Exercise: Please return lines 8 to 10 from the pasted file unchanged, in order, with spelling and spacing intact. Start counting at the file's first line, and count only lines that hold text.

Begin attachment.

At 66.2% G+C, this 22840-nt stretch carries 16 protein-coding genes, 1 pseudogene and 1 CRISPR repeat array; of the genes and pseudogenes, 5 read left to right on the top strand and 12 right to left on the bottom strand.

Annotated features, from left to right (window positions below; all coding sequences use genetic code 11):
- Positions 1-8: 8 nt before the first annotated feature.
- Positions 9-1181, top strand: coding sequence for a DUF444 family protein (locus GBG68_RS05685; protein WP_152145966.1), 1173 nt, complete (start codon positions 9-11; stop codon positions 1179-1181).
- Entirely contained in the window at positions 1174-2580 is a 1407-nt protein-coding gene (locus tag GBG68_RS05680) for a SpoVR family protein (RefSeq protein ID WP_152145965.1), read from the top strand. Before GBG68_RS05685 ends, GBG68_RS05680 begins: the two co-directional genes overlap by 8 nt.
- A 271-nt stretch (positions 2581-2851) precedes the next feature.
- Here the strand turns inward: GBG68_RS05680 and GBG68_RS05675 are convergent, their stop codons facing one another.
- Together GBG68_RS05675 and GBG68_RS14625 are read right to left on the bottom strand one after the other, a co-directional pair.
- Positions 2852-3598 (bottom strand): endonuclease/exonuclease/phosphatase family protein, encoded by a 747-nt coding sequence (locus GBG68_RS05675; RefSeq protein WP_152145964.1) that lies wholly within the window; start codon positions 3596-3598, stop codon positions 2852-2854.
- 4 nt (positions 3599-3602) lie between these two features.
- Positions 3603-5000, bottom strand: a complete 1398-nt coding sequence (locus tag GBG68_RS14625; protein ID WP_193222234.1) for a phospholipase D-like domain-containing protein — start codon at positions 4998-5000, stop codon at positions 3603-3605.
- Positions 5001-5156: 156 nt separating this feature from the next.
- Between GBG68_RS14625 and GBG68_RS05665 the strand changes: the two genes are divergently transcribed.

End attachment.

- Together GBG68_RS05675 and GBG68_RS14625 are read right to left on the bottom strand one after the other, a co-directional pair.
- Positions 2852-3598 (bottom strand): endonuclease/exonuclease/phosphatase family protein, encoded by a 747-nt coding sequence (locus GBG68_RS05675; RefSeq protein WP_152145964.1) that lies wholly within the window; start codon positions 3596-3598, stop codon positions 2852-2854.
- 4 nt (positions 3599-3602) lie between these two features.